Why am I doing this (again)?

I’ve been using Linux for many years, and recently tried FreeBSD on a spare laptop. I didn’t see many differences initially, but it got me wondering: What really are the differences between Linux and *BSDs? Which OS should I use?

Of course, the short answer is always the same: It depends. So, I had to decide what is most important to me. Before continuing, I recommend that you do the same.

From most relevant to less important for me personally:

  1. Performance (How fast the OS is. The fewer lines of code, the better. How is memory usage? Minimal requirements?)
  2. Security (How secure is it by default? Can I harden it further?)
  3. Separation of concerns (I don’t mean it on a technical level. Instead: Are the user packages and configs mixed with the OS’s? Will I feel the need to format the computer often? Can I easily know where everything is and why?)
  4. Hardware compatibility (Does it work on my machine? On an older machine? On a newer machine?; Can I plug in a random speaker/camera/USB stick and expect it to work?)
  5. Software availability (Can I easily install the software I use? If not, can I compile it manually? Is porting unavailable software easy?)
  6. “Extra” features (Does it support Bluetooth? Wifi6? Has a cool virtualization system?)

You may disagree with my priorities - and that’s okay, the final decision will likely vary.

Linux vs *BSDs

First, we’ll take a look at Linux Distros and how they compare. (I’d just like to interject for a moment. What you’re referring to as Linux, is in fact, GNU/Linux, or as I’ve recently taken to calling it, GNU plus Linux.)

All Linux distros use the Linux Kernel, and most (but not all) use GNU utilities and SystemD.

The Linux Kernel is very large, and so, much less minimal than any BSD Kernels. However, the code is there for a reason, and it is mainly for hardware support. Linux also develops faster and tools are often replaced, making it more up-to-date but less stable.

In short, these are the advantages of Linux over BSDs:

  1. Hardware compatibility
  2. Software availability (Most proprietary software that supports Linux does not support BSD. It’s easier to find software for Linux overall.)
  3. A LOT of extra features
  • Video Performance (Nvidia GPU support and performance in games is usually better)

As you can see, these aspects (4., 5., 6.) are lower on my list, so let’s continue.


FreeBSD seems to be the most popular BSD OS and has the most ported software available. It is aimed for general use and takes performance as a priority.

The advantages are as follows:

  1. Performance (one of the main goals of the project)
  2. Security (Generally safer than Linux)
  3. Separation of concerns (user packages are only installed in user directories; the base system is always clean.)
  4. Software availability (Can run Linux binaries and has many ports available.)
  5. Extra features (ZFS support, Jails, Bluetooth and more.)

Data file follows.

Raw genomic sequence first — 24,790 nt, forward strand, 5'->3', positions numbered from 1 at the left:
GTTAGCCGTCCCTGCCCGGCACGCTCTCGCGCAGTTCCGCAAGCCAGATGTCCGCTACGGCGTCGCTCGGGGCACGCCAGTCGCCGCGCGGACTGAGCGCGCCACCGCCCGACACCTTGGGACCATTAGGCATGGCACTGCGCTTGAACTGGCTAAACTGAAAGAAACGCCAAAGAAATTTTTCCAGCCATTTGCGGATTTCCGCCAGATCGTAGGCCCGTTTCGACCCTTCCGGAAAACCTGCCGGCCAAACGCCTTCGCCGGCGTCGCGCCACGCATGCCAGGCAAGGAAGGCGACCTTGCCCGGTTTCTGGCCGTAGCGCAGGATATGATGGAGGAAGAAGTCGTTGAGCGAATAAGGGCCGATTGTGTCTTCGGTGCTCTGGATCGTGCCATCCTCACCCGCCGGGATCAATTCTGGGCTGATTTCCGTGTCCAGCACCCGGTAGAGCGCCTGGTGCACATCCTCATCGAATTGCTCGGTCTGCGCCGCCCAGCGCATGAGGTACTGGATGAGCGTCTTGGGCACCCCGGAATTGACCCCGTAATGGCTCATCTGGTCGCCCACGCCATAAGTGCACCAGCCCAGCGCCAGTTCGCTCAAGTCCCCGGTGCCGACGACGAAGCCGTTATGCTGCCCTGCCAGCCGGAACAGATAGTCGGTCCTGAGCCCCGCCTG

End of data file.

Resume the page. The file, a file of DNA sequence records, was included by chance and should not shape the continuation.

• Documentation (The community is smaller than Linux’s, but the written documents are far better.)
  • Fast pkg (The package manager is written in C and is faster than OpenBSD’s.)


OpenBSD is heavily focused on security and readability. The documentation and manual pages are great, and it is more minimal than FreeBSD.

The differences are:

  1. Security (Security is the main goal. The codebase is minimal and tidy. This also means that there is less change over time, and it lacks performance improvements that would make the system less secure.)
  2. Separation of concerns (Similar to FreeBSD.)
  3. Hardware compatibility (Supports older hardware.)
  • Does not have Bluetooth support (Doesn’t matter to me.)
  • Documentation (another primary focus. Said to be better than FreeBSD in some cases.)


For my needs and wishes, FreeBSD is likely the better option for me. It is still minimal compared to Linux, while having great software support and performance. There are also patches for DWM (I’ll post about it soon!), and I feel like it will require less effort to use than OpenBSD.

My preference (in theory) boils down to this:

  1. FreeBSD
  2. OpenBSD (if FreeBSD does not work on that hardware, or if security is the primary need.)
  3. Linux (if both fail to support my hardware, or I happen to need a program that doesn’t work on both. I’m used to Debian, but was recommended Alpine by the community.)

My preferences and needs might change, so I’ll create a new post after properly testing FreeBSD and OpenBSD. Until then, feel free to correct me and make suggestions, as usual. I’ll read every email I get.

I also encourage you to check out the sources below. I simplified this post a lot; It is only meant to help you (and me) decide which OS to use, not explain every difference and features is detail. Quare FreeBSD was especially useful.

Thanks for reading and a special thank you to everyone who helped on Reddit, link below.